The Song of Miriam by Luca Giordano

Luca Giordano

The Song of Miriam, Late 17th century, Oil on canvas, 152 x 230 cm, Private Collection, Photo: © Agnew's, London / Bridgeman Images

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Prophetess and Musician

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After the crossing of the Red Sea, marking their deliverance from slavery in Egypt, Miriam the Prophetess leads the Israelite women in worship, singing to the accompaniment of her ‘timbrel’ (Exodus 15:20).

The Song of Miriam by Neapolitan baroque artist Luca Giordano (1634–1705), and based on Exodus 15:20, depicts the ‘prophetess’ clad in a heavenly blue cloak, with eyes raised in ecstatic praise of the Lord, as she directs the women’s choir with her drumstick (cf. Philo, Moses, 1.180 and Ephrem, Commentary on Exodus, 15.3).

Drorah Setel (1998: 36) notes that:

Miriam’s designation as a prophet and her unquestioned leadership of the victory celebration in Exodus indicate that ancient Israelites were also familiar with forms of female authority that did not exist into later periods.

And, much earlier, Augustine suggested a parity in the separate leadership roles of Moses and Miriam in the liturgical life of their community: ‘This is what Moses sang and the sons of Israel with him, what Miriam the prophetess sang and the daughters of Israel with her’ (Sermon, 363.4).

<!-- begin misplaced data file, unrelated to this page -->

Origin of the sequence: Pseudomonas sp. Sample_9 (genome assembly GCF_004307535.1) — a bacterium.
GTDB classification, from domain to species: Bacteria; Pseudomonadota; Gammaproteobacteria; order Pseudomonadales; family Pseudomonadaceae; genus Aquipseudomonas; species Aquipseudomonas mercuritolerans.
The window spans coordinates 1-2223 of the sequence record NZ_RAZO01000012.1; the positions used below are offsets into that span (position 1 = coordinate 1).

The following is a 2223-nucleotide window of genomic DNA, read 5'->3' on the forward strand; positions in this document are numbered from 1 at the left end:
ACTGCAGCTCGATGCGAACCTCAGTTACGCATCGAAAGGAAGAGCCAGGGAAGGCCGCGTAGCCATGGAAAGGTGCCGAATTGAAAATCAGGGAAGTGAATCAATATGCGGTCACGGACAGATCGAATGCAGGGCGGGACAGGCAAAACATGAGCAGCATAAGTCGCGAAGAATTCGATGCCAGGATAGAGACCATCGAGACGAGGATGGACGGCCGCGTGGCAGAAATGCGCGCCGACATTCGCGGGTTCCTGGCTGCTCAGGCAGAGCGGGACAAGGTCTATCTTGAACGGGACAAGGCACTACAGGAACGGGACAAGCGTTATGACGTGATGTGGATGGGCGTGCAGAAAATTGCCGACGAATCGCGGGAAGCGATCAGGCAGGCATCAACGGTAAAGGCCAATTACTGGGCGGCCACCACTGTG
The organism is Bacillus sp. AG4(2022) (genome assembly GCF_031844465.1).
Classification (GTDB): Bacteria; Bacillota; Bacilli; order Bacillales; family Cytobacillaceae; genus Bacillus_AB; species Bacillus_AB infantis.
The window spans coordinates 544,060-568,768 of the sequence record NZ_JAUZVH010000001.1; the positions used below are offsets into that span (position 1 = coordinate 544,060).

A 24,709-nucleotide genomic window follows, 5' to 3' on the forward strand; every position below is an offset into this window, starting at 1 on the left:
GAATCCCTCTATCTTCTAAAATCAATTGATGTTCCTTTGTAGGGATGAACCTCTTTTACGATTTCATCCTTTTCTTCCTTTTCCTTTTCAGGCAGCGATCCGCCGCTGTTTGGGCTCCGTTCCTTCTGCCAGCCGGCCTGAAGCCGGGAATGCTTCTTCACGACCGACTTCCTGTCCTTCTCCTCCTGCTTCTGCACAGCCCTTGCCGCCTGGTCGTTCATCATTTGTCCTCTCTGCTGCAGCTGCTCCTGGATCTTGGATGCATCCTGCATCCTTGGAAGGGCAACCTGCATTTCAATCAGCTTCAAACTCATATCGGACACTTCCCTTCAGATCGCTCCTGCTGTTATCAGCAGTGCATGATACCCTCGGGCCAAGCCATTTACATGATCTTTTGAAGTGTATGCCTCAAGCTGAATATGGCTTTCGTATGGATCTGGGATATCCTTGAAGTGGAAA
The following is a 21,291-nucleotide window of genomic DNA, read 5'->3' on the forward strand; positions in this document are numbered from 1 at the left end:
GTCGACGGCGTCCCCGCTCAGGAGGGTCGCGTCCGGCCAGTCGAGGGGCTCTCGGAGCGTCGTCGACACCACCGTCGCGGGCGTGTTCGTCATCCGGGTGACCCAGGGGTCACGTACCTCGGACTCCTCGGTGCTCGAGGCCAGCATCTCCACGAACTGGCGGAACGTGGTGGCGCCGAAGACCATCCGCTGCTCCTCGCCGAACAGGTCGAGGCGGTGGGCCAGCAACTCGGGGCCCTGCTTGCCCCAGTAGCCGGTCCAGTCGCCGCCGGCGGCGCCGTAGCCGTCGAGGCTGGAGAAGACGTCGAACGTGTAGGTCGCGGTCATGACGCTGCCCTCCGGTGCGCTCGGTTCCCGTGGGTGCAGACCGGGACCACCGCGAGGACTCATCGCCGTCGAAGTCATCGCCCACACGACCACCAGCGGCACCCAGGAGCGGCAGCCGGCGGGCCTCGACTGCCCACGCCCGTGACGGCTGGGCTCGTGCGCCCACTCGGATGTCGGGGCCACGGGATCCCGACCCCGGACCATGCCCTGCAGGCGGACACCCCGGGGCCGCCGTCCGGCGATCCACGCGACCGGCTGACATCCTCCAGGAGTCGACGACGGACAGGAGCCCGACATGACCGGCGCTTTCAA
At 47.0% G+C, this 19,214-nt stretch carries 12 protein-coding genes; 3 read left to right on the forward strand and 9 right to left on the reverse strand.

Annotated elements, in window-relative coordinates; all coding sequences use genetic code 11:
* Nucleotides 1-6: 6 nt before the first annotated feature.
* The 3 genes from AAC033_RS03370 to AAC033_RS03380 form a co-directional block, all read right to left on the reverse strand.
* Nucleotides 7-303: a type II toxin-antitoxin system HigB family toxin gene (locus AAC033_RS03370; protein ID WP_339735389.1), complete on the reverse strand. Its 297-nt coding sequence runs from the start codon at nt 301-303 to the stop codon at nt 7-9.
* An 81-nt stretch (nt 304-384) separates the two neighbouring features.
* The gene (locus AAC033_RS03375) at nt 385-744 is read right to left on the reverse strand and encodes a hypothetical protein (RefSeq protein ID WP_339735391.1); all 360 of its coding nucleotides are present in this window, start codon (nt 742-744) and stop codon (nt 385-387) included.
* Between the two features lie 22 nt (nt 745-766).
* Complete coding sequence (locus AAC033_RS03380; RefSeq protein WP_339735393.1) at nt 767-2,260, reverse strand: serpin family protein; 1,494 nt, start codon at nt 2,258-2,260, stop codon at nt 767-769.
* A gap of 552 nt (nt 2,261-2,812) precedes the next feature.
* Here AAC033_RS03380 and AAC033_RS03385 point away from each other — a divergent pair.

Early Christian writers likened Miriam to the female biblical prophets: Deborah, Huldah, Judith, Mary, Elizabeth, Anna, and the daughters of Philip (Constitutions of the Holy Apostles, 8.1.2). In addition, she was regarded by the Church Fathers as a type of Church—for example in Ambrose's description of her ‘as a virgin [who] with unstained spirit joins together the religious gatherings of the people to sing divine songs’ (Concerning Virgins, 1.3.12). They also understood Miriam as a type of Mary the Mother of Christ. Notable among these was Peter Chrysologus who drew a parallel between the two women’s names, Miriam (Hebrew: Miryam) being the same as Mary (Greek: Mariam) (Sermon, 146). Giordano, who painted many representations of the Virgin Mary, might well have intended to represent Miriam as a type of Mary, given the similarity of Miriam’s attire in this rendition to the Virgin’s attire in his many other paintings.  

This typological approach is further seen in the Church Fathers’ allegorical interpretation of Miriam’s frame drum—with stretched skin across its wooden frame—as a type of the Cross (Augustine, Sermon, 363.4), and its lack of moisture as a reference to Mary’s virginity:

For as the tambourine produces a loud sound, having no moisture in it and being quite dry, so also virginity is clear and noised abroad and has nothing in itself of the life-preserving moisture of this life. (Gregory of Nyssa, On Virginity ,19)



Lienhard, J. T. (ed.). 2001. Exodus, Leviticus, Numbers, Deuteronomy, Ancient Christian Commentary on Scripture, Old Testament, 3 (Downers Grove: InterVarsity Press), pp. 82–83

Rotelle, J. E. (ed.). 1995. Works of St Augustine: A Translation for the Twenty-First Century (Hyde Park: New York City Press)

Schaff, P. et al. (eds). 1994. A Select Library of the Nicene and Post-Nicene Fathers of the Christian Church, 2.10 (Peabody: Hendrickson)

Setel, Drorah O’Donnell. 1998. ‘Exodus’, in The Women's Bible Commentary, ed. by Carol A. Newsom and Sharon H. Ringe (Louisville: Westminster/John Know Press), pp. 30–39

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